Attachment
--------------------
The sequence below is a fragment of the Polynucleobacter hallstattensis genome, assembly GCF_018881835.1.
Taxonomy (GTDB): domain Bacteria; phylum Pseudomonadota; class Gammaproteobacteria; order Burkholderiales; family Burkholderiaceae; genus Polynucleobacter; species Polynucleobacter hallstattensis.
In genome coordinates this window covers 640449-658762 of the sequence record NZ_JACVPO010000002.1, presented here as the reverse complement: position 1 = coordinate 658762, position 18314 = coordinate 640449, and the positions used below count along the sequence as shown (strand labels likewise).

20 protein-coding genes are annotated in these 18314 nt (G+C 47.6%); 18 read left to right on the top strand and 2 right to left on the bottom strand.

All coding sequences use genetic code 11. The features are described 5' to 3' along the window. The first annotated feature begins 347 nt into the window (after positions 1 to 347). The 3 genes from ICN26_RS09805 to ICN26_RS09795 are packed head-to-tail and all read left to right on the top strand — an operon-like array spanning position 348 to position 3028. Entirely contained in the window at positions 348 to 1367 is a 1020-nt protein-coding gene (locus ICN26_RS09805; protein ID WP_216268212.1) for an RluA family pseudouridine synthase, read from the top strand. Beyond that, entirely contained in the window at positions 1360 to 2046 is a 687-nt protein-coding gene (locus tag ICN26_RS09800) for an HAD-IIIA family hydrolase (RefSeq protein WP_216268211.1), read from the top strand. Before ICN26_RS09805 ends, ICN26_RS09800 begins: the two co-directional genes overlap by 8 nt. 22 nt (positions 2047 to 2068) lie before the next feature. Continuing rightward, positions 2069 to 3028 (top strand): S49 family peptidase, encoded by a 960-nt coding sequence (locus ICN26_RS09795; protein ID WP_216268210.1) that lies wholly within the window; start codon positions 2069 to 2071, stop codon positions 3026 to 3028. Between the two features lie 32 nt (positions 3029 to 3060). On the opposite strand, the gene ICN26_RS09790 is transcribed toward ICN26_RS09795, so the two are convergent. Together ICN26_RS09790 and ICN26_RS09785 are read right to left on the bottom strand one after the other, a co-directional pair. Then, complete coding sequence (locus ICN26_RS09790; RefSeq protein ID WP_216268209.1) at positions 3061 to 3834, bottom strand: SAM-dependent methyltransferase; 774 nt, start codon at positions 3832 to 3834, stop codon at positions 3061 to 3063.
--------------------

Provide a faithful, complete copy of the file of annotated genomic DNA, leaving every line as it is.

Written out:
The sequence below is a fragment of the Polynucleobacter hallstattensis genome, assembly GCF_018881835.1.
Taxonomy (GTDB): domain Bacteria; phylum Pseudomonadota; class Gammaproteobacteria; order Burkholderiales; family Burkholderiaceae; genus Polynucleobacter; species Polynucleobacter hallstattensis.
In genome coordinates this window covers 640449-658762 of the sequence record NZ_JACVPO010000002.1, presented here as the reverse complement: position 1 = coordinate 658762, position 18314 = coordinate 640449, and the positions used below count along the sequence as shown (strand labels likewise).

20 protein-coding genes are annotated in these 18314 nt (G+C 47.6%); 18 read left to right on the top strand and 2 right to left on the bottom strand.

All coding sequences use genetic code 11. The features are described 5' to 3' along the window. The first annotated feature begins 347 nt into the window (after positions 1 to 347). The 3 genes from ICN26_RS09805 to ICN26_RS09795 are packed head-to-tail and all read left to right on the top strand — an operon-like array spanning position 348 to position 3028. Entirely contained in the window at positions 348 to 1367 is a 1020-nt protein-coding gene (locus ICN26_RS09805; protein ID WP_216268212.1) for an RluA family pseudouridine synthase, read from the top strand. Beyond that, entirely contained in the window at positions 1360 to 2046 is a 687-nt protein-coding gene (locus tag ICN26_RS09800) for an HAD-IIIA family hydrolase (RefSeq protein WP_216268211.1), read from the top strand. Before ICN26_RS09805 ends, ICN26_RS09800 begins: the two co-directional genes overlap by 8 nt. 22 nt (positions 2047 to 2068) lie before the next feature. Continuing rightward, positions 2069 to 3028 (top strand): S49 family peptidase, encoded by a 960-nt coding sequence (locus ICN26_RS09795; protein ID WP_216268210.1) that lies wholly within the window; start codon positions 2069 to 2071, stop codon positions 3026 to 3028. Between the two features lie 32 nt (positions 3029 to 3060). On the opposite strand, the gene ICN26_RS09790 is transcribed toward ICN26_RS09795, so the two are convergent. Together ICN26_RS09790 and ICN26_RS09785 are read right to left on the bottom strand one after the other, a co-directional pair. Then, complete coding sequence (locus ICN26_RS09790; RefSeq protein ID WP_216268209.1) at positions 3061 to 3834, bottom strand: SAM-dependent methyltransferase; 774 nt, start codon at positions 3832 to 3834, stop codon at positions 3061 to 3063.